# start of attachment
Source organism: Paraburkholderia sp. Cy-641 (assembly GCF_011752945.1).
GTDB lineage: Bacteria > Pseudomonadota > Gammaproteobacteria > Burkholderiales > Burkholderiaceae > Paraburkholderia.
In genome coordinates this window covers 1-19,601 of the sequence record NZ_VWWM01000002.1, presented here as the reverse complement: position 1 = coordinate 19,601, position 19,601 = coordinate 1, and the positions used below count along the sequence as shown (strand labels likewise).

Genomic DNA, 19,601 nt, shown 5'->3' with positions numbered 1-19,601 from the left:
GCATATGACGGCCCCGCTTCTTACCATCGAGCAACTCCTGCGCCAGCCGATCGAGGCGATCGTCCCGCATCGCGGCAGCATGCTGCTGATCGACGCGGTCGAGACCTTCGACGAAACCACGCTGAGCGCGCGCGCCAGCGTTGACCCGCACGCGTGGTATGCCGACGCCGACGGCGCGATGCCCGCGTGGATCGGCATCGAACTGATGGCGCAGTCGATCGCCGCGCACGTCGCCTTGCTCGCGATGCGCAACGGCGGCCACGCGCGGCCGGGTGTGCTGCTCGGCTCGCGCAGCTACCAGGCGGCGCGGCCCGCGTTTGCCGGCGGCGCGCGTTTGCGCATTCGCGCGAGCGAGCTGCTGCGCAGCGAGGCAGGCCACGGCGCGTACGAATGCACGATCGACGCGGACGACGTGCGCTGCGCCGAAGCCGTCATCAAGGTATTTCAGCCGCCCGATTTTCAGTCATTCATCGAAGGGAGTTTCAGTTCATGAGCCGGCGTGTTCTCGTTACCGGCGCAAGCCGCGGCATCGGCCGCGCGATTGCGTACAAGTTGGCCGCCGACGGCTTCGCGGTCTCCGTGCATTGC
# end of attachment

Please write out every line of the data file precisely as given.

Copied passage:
Source organism: Paraburkholderia sp. Cy-641 (assembly GCF_011752945.1).
GTDB lineage: Bacteria > Pseudomonadota > Gammaproteobacteria > Burkholderiales > Burkholderiaceae > Paraburkholderia.
In genome coordinates this window covers 1-19,601 of the sequence record NZ_VWWM01000002.1, presented here as the reverse complement: position 1 = coordinate 19,601, position 19,601 = coordinate 1, and the positions used below count along the sequence as shown (strand labels likewise).

Genomic DNA, 19,601 nt, shown 5'->3' with positions numbered 1-19,601 from the left:
GCATATGACGGCCCCGCTTCTTACCATCGAGCAACTCCTGCGCCAGCCGATCGAGGCGATCGTCCCGCATCGCGGCAGCATGCTGCTGATCGACGCGGTCGAGACCTTCGACGAAACCACGCTGAGCGCGCGCGCCAGCGTTGACCCGCACGCGTGGTATGCCGACGCCGACGGCGCGATGCCCGCGTGGATCGGCATCGAACTGATGGCGCAGTCGATCGCCGCGCACGTCGCCTTGCTCGCGATGCGCAACGGCGGCCACGCGCGGCCGGGTGTGCTGCTCGGCTCGCGCAGCTACCAGGCGGCGCGGCCCGCGTTTGCCGGCGGCGCGCGTTTGCGCATTCGCGCGAGCGAGCTGCTGCGCAGCGAGGCAGGCCACGGCGCGTACGAATGCACGATCGACGCGGACGACGTGCGCTGCGCCGAAGCCGTCATCAAGGTATTTCAGCCGCCCGATTTTCAGTCATTCATCGAAGGGAGTTTCAGTTCATGAGCCGGCGTGTTCTCGTTACCGGCGCAAGCCGCGGCATCGGCCGCGCGATTGCGTACAAGTTGGCCGCCGACGGCTTCGCGGTCTCCGTGCATTGC